Having a good idea of the things that are happening in the world is a savvy thing to do, so how can you manage that without becoming overwhelmed?

Between the cost of living crisis, the conflict in Ukraine, political divides in the UK, the US, and across Europe, and a wealth of other pressing issues, simply turning on the news can feel like a mammoth task at the moment.

At the same time, many of these issues simply cannot be ignored. If you don’t stay informed on rising inflation and issues in the economy, for example, you won’t know what costs are coming or what forms of support might be available.

As a journalist, I have to stay on top of the news cycle, but taking care of my mental health is also a top priority for me. As a result, I’ve developed some techniques for staying informed without being overwhelmed by negativity and alarming news.

1. Limit access

The first step is to limit your access to the news. Having push notifications for news apps might be convenient, but it means you could potentially be presented with stressful information at any given moment. Put yourself back in control of how you digest information by choosing when and how you stay up to date.

Identify which news sources aren’t working for you, and take steps to remove them. You can also try unfollowing news sites on social media, or even blocking certain keywords if you find yourself doomscrolling, or getting increasingly stressed while browsing Instagram or Twitter.

2. Find trusted sources

Now that you’ve cut out the media sources that don’t suit you, it’s time to identify which ones do work. It’s always a good idea to read from a number of different sources, rather than one publication, to get a full sense of the media landscape. To ensure that you’re reading a wide range of publications, the Ground News Chrome extension is an excellent bias checker, showing the political leaning of the site you’re reading, and recommending other coverage on similar topics for a more rounded perspective.

In addition, news aggregators like Upday, Google News, and Flipboard will all learn from what you tend to read and show you more of the same, as well as the top stories of the day. This is an excellent way to access a wide range of news efficiently.

3. Develop a mindful routine

As well as how you consume the news, when you browse can also play a large role in how it affects you. Looking at the news first thing in the morning, or the last thing at night, means your brain is likely tired and not ready to deal with stressful information.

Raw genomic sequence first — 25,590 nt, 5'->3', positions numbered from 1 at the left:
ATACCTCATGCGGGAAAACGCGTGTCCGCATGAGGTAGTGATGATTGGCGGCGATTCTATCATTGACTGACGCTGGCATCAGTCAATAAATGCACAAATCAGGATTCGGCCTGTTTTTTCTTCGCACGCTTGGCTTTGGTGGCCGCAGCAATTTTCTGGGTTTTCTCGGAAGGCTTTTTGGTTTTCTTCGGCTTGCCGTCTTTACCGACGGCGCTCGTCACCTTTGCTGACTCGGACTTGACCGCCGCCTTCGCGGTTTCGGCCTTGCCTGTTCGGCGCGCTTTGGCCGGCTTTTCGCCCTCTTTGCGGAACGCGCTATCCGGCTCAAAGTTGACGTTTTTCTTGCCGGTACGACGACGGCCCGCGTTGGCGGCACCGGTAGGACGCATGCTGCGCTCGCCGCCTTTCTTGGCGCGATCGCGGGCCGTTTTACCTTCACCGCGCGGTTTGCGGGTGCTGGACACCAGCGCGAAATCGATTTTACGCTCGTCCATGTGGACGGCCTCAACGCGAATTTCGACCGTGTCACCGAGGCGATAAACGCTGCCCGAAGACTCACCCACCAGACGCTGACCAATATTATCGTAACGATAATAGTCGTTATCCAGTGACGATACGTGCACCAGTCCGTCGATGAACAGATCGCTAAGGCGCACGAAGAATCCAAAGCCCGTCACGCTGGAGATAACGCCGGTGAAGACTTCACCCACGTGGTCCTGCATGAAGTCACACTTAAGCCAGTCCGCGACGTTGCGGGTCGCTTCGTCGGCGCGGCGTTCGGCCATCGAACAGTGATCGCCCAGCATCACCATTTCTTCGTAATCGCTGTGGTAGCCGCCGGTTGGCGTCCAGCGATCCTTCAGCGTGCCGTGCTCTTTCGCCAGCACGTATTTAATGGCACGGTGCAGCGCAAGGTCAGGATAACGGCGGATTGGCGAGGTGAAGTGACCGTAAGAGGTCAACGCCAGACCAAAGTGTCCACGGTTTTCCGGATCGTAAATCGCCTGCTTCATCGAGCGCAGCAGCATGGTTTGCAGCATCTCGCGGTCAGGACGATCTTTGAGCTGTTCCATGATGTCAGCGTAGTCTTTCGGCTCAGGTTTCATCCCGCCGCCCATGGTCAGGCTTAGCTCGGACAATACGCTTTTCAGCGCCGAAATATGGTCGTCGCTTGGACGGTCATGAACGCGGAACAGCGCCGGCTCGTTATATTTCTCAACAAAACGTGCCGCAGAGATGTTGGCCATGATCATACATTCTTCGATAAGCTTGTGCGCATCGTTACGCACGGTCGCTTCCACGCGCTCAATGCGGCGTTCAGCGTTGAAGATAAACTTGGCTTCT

The best time to get updated is when your brain works best, no matter when in the day that is for you. Take half an hour while having breakfast or on your commute, or perhaps dedicate some time while on your lunch break – whenever you’re relaxed and ready to learn.

About 30 minutes or so should be enough to take in the top stories and most important updates on an average day. From there, take on board what you’ve learned, and then separate it from the rest of your day. The reason many people feel overwhelmed by the news is that there’s just so much of it, resulting in people switching off entirely. By limiting how much time you expose yourself to it, you increase your ability to take in what’s happening in a healthy way

4. Curate your news

Another way to make the news work for you is to choose the right medium. Some people may prefer reading, while others will pay better attention to podcasts. Curate how you access your news by choosing whatever format best suits you.

The most important element of staying up to date is actually taking the information in and using it to inform your decisions, and how you see the world. There’s no right or wrong way to stay informed, only the way that best suits you.

There’s no shame in stepping back and limiting access to the news. In fact, being mindful of how we consume the news, using tips like those above, means that we can stay informed in a more controlled and manageable way, without becoming overwhelmed.